An in Vitro Effectiveness Evaluation of Chemical Agents for Toothbrushes Disinfection

Ingrid Merchán, Rommie Lucía Merino-Alado, Elsi Natali Briceño, Gustavo Moronta, Maria Jose Oviedo, Anny Ortega, Ericka Perez, Andrea Pestana, Maria Alejandra Rodriguez

Abstract


Objective: To evaluate in the vitro effectiveness of three chemical agents for toothbrush disinfection. Material and Methods: Sixteen new toothbrushes were evaluated, previously sterilized and classified in five experimental groups (n=3) and one item as control. Three chemical agents were assessed: 0.12% Chlorhexidine gluconate (CHX), essential oil mouth rinse (Listerine) and 3.5% Sodium hypochlorite (NaOCl). The five selected strains were inoculated on toothbrushes and incubated for a 24 hours period and 37°C temperature in aerobic conditions. The incubated toothbrushes were immersed for a 15 min period into selected chemical agents and after drying in a controlled air stream, again re-cultured into enriched broth. A comparison was made between the initial and final microorganisms density recovered after chemical disinfection based on Mc Farland scale. The data obtained was compared by descriptive analysis and ANOVA methodology. Results: 3.5% NaOCl was the most effective chemical agent for toothbrush disinfection followed by CHX; Listerine was not effective to eliminate the inoculated bacteria in toothbrushes. Conclusion: 3.5% NaOCl and 0.12% CHX are the most effective chemical agents for toothbrush disinfection and Listerine was only effective against C. albicans.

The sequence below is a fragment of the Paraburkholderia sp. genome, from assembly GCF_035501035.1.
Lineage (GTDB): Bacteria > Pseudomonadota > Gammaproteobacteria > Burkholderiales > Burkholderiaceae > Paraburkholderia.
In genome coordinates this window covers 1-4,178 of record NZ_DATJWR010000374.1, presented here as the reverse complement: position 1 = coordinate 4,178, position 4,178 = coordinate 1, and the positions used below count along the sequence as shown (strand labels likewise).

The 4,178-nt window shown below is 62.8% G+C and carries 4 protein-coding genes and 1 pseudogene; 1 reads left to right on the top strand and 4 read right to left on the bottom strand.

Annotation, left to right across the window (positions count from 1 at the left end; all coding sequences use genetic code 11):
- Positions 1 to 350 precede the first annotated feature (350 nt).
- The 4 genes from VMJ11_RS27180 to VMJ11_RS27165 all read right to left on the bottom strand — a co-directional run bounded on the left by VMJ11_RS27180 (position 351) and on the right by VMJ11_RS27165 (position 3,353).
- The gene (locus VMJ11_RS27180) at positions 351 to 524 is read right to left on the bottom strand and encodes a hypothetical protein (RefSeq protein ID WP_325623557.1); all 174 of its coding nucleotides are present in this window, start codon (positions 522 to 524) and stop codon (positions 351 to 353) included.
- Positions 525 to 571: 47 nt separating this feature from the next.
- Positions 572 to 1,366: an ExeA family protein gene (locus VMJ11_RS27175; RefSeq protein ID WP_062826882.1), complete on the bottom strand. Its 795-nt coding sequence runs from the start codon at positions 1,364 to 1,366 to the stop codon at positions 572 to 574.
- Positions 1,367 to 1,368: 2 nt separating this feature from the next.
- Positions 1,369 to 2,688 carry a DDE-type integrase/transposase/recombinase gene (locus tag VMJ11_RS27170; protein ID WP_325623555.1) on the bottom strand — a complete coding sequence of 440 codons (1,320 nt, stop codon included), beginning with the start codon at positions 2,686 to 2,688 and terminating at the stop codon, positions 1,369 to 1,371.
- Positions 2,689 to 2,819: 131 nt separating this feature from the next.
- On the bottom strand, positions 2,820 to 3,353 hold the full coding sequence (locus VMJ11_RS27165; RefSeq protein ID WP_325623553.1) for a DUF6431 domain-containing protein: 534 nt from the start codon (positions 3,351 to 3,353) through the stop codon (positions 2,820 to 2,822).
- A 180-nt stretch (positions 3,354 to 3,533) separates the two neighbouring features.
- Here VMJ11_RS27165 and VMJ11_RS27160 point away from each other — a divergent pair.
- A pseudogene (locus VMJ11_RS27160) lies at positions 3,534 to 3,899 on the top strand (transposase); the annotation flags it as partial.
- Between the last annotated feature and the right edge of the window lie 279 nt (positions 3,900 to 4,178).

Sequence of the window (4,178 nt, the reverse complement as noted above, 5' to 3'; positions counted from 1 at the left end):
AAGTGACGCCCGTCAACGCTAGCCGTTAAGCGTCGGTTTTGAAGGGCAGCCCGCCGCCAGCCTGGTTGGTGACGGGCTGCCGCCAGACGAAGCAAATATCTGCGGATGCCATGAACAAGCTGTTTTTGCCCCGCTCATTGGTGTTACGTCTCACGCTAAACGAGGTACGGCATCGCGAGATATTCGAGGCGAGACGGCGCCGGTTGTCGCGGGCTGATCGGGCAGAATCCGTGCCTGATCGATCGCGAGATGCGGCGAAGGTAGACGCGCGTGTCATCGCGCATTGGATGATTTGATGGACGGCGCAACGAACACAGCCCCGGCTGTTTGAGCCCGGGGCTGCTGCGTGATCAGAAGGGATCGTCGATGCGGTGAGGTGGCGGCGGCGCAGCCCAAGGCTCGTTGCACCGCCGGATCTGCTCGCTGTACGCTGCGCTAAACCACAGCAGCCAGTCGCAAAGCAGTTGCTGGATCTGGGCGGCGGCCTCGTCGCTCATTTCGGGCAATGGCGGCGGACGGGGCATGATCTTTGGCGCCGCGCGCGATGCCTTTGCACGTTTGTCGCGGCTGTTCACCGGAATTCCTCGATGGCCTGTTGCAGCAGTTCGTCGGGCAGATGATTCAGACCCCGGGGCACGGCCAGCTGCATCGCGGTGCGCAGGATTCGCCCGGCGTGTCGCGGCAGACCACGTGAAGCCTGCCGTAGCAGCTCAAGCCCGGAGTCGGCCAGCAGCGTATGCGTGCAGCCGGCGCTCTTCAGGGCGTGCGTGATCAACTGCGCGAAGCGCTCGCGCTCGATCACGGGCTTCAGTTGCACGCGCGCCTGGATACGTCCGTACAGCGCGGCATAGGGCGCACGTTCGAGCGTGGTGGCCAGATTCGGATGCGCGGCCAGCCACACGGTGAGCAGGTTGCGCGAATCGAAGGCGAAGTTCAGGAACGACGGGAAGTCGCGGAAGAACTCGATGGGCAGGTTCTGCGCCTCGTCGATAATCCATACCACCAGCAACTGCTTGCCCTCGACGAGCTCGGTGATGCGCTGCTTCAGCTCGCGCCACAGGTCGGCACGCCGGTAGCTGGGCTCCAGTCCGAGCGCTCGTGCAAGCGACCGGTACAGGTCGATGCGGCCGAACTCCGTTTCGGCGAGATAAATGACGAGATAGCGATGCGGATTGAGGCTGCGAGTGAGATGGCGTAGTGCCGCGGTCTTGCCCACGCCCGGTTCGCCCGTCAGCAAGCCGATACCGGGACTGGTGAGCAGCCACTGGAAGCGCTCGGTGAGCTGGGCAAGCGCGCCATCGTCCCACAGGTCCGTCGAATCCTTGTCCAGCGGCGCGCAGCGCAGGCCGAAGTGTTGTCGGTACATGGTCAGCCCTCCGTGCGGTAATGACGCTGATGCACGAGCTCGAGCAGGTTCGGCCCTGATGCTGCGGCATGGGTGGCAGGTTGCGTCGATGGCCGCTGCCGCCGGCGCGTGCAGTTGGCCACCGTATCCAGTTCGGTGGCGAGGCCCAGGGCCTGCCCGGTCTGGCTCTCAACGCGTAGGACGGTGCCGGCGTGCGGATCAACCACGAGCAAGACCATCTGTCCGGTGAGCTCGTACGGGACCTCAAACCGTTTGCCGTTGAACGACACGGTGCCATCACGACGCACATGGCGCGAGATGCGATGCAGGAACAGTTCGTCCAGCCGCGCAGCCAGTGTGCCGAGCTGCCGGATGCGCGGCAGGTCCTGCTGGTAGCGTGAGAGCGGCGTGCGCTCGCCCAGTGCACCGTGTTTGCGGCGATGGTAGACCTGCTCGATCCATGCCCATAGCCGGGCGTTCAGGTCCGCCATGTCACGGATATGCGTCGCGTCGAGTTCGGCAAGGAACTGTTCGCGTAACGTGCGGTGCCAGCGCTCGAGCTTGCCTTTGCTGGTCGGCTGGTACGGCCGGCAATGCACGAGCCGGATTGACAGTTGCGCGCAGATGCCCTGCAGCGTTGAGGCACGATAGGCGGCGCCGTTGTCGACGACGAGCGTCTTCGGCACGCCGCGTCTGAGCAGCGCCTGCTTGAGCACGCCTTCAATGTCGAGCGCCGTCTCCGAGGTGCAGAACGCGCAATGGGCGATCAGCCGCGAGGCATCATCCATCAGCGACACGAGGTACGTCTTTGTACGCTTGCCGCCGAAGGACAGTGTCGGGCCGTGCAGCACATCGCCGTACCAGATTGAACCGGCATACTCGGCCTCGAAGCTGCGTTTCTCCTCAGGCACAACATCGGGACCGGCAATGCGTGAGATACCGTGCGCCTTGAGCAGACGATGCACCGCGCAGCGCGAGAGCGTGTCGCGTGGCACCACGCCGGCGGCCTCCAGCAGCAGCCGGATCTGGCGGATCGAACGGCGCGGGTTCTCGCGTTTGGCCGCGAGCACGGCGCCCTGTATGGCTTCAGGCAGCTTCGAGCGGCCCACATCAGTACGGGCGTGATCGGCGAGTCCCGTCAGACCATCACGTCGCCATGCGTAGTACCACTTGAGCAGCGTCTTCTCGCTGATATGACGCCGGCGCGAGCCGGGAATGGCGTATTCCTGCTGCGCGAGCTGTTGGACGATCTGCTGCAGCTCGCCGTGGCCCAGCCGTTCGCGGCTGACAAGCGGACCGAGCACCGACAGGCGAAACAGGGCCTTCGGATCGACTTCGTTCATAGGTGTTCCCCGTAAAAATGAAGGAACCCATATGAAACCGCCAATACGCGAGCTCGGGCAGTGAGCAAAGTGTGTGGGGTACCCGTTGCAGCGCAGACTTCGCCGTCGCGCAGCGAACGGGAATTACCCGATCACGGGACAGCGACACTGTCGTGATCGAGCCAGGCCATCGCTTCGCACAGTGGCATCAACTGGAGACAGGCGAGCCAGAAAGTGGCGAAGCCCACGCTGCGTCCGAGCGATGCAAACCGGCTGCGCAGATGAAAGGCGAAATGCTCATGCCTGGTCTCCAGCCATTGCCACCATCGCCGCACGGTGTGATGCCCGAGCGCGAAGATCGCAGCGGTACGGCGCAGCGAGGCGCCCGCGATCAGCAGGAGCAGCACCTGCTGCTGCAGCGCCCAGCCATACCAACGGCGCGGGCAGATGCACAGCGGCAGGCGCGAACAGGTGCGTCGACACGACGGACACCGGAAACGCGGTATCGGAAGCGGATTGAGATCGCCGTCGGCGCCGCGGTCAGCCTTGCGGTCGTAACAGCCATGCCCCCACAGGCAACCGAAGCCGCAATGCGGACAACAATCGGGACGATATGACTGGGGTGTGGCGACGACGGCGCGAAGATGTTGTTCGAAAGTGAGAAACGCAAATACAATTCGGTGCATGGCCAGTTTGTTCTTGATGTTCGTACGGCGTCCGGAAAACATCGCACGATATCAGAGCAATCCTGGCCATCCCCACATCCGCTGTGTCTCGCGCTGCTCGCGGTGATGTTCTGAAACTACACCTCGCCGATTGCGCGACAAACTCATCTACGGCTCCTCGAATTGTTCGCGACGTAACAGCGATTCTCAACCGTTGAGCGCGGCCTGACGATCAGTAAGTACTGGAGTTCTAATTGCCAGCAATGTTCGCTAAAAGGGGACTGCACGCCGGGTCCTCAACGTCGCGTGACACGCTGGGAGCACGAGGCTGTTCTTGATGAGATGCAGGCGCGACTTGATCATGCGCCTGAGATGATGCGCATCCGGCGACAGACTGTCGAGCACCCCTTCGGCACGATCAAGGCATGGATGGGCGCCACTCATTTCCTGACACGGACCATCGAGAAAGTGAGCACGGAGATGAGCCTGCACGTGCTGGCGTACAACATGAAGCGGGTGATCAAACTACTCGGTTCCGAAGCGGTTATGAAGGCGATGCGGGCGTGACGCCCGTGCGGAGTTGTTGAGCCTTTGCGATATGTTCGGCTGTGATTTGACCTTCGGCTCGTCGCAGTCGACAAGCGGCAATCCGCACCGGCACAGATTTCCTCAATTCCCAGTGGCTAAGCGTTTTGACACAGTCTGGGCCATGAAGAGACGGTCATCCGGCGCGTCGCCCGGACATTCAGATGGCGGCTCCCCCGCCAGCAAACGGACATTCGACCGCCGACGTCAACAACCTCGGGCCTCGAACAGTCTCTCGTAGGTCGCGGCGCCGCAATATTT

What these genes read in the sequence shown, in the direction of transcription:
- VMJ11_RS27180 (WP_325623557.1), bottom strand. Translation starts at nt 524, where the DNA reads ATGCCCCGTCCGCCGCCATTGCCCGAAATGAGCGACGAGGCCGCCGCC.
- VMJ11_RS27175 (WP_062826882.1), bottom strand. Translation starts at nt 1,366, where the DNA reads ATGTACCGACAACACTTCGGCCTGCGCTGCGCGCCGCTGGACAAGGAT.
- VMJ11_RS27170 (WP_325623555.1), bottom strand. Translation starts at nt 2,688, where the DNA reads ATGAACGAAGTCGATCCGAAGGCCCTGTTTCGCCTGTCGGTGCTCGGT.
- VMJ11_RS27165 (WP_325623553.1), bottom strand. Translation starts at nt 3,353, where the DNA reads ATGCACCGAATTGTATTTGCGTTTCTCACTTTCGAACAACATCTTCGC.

Keywords


Microbiology; Disinfection; Toothbrushing; Sodium Hypochlorite.

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References


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DOI: http://dx.doi.org/10.4034/PBOCI.2019.191.08

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